[No. 134.] Annapolis, April 29, 1776.

SIR: We are informed that you have a schooner which sails well, and will carry about four or five hundred barrels of flour. If you incline to let us have her on freight to the West-Indies, we will take her of you and insure her to the sum she may be valued at. Her loading is now ready at Baltimore town. Let us hear from you by return of this boat, or by some earlier opportunity.

We are, &c.

To Captain Jeremiah Holden.


[No. 135.] Annapolis, April 29, 1776.

SIR: We are informed that you have a sloop which sails well, burden about forty tons. If you incline to let us have her on freight to the West-Indies, we will take her of you, and insure her to the sum she may be valued at. Her loading is now ready at Baltimore town. Let us hear from you by return of this boat, or by some earlier opportunity.

We are, &c.

To Captain John Valiant.


[Presented 29th April, 1776, and referred to Mr. Harrison, Mr. Rut-ledge, Mr. Goldsborough, Mr. Paine, and Mr. Rodney.]

To the Honourable the Delegates of the United Colonies in Congress assembled:

The Petition of JONATHAN POTTS, Doctor in Physick, showeth:

That upon an application lately made in behalf of your petitioner to be appointed Director of the Hospital intended to be erected for the Army in the Middle Department, your Petitioner was encouraged by many Members of your honourable House to hope for such appointment, as soon as it should be found necessary to form such an establishment; that, by the movements of the Army since that time, it appears the Hospital under the direction of Doctor Morgan will be placed in the Middle Department, and your petitioner is informed it will be necessary to establish one in Canada.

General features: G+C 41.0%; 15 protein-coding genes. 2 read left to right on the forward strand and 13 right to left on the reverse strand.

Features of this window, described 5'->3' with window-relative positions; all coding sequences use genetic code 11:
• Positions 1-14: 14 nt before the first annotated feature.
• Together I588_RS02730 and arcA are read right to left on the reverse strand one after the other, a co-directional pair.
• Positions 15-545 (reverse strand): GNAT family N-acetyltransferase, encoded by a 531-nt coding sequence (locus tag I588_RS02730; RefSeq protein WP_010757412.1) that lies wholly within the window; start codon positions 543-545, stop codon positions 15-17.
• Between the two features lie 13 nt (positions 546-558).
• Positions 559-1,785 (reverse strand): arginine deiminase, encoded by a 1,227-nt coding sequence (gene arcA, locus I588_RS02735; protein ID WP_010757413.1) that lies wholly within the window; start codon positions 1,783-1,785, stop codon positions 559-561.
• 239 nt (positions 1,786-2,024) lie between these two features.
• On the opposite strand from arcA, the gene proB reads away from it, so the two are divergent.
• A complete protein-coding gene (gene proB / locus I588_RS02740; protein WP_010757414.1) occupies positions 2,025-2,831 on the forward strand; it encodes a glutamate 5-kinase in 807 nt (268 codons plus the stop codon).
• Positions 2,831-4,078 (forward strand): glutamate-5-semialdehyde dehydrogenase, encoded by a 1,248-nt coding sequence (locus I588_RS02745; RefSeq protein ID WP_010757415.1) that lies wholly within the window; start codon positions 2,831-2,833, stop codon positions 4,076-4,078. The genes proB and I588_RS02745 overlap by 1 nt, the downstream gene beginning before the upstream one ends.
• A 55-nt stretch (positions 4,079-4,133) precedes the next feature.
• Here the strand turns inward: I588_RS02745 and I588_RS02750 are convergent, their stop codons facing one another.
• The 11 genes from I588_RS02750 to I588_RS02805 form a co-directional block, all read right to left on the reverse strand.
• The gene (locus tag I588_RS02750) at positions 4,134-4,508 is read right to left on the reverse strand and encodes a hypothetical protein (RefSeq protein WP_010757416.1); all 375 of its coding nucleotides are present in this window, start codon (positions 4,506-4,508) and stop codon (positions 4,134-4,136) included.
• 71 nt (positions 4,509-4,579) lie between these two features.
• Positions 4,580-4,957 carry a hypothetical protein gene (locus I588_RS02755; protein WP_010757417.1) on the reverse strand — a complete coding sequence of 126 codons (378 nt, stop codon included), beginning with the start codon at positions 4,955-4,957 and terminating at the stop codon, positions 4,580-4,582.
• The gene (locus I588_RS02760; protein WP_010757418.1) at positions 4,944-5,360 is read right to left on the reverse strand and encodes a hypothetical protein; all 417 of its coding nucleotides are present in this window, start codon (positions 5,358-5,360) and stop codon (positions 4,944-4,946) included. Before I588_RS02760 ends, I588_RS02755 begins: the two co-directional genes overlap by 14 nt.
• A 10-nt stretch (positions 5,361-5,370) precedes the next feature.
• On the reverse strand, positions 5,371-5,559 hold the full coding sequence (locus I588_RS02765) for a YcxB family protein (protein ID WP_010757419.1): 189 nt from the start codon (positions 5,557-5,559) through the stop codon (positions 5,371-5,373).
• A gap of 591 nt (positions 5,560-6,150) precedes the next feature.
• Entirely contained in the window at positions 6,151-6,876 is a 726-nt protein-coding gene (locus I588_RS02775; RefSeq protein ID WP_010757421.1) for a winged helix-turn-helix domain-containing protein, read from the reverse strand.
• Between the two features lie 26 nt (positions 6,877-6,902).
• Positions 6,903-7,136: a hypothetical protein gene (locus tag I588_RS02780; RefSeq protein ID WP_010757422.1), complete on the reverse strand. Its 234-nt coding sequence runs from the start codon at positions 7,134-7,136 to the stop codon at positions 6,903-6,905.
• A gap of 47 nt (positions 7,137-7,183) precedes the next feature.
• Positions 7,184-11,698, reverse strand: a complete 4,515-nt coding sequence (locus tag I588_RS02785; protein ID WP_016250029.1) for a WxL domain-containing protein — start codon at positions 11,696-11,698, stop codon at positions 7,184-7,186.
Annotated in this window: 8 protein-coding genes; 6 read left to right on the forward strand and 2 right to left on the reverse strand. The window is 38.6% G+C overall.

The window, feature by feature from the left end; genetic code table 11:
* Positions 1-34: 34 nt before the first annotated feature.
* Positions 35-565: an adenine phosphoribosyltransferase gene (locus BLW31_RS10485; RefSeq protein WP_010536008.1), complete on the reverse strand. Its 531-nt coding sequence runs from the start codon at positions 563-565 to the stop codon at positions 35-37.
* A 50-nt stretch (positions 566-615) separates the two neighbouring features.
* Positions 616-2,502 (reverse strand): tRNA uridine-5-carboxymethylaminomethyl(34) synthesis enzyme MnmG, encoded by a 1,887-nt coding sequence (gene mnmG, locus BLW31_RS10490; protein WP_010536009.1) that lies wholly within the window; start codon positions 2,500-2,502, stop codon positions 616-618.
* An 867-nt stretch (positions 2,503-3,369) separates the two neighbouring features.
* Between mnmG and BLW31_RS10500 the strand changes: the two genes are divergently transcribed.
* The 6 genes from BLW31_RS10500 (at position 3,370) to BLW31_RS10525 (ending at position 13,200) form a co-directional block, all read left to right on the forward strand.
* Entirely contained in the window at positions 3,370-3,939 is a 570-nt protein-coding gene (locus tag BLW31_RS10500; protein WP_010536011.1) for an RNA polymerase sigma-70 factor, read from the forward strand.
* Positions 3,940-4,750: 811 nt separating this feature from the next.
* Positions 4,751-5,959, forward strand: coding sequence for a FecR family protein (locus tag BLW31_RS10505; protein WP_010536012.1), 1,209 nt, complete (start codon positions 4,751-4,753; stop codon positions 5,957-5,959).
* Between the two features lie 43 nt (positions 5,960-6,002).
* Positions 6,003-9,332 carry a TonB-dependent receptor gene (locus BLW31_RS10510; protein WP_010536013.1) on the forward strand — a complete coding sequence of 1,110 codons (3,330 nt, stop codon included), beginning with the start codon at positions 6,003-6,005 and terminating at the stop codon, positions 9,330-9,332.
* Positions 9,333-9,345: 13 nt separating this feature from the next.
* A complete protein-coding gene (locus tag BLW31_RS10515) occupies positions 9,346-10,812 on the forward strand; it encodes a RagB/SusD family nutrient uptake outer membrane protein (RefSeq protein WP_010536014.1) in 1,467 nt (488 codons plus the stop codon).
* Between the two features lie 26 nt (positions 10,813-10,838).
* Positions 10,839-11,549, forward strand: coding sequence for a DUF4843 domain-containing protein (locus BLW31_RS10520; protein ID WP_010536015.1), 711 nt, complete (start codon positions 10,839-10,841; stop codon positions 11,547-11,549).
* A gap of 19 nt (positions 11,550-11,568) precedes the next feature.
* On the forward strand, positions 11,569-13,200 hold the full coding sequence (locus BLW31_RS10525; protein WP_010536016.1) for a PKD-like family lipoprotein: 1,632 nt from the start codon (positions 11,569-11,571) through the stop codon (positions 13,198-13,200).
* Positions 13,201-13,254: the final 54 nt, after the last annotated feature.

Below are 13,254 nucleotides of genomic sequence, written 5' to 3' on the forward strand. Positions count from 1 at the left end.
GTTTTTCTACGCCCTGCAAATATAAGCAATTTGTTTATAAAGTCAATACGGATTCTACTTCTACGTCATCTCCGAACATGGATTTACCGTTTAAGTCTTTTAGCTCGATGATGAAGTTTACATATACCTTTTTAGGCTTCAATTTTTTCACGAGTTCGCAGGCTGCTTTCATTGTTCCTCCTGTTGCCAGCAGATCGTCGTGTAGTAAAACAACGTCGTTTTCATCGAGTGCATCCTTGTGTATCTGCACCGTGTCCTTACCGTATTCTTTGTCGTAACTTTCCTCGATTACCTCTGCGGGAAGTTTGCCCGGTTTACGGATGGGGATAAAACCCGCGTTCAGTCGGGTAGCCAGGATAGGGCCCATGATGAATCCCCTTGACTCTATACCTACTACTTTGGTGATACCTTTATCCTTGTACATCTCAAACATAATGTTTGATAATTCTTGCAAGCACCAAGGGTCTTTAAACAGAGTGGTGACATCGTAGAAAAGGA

He therefore prays he may be appointed Director of the Hospital there; and hopes, by a constant and faithful discharge of the trust reposed in him, he will merit the approbation of the honourable House. And he will ever pray.



Philadelphia, April 29, 1776.

GENTLEMEN: Were any words capable of expressing the importance of exerting yourselves to maintain the character I have addressed you by, I could wish, from the bottom of my heart, to find them, and set them in due order before you. I tremble to reflect what a party there is in this City, who, either in plain words or tantamount insinuations, espouse the cause of tyranny. You have read their insidious publications; you have remarked their zeal for a reconciliation and a reunion with Great Britain on constitutional principles. This proposal, gentlemen, is a mere phantom, a lure, a pitfall to catch you in. In the first place, no man ever did or can show what this constitutional dependance on Great Britain is, or can be, which will secure our liberties. And, in the second place, no terms have been, nor at all probably will be offered us, besides those of unconditional submission to the supremacy of the Parliament in all cases whatsoever. Certainly no better have appeared from the other side the water; and, when pressed on the subject, the sticklers for reconciliation acknowledge they know of no other, and yet urge you to maintain our connection with Great Britain upon the best terms we can obtain. If such men are not advocates for absolute tyranny, I have no conception of the meaning of the words. To be commercially connected with our friends in Great Britain would doubtless be very pleasing to us all; but to be subject to the destroyers of British as well as American liberty, is what none but an ignorant slave, or an insidious tool, would propose and strive to persuade you.

The Constitution of this Province is the Shibboleth of this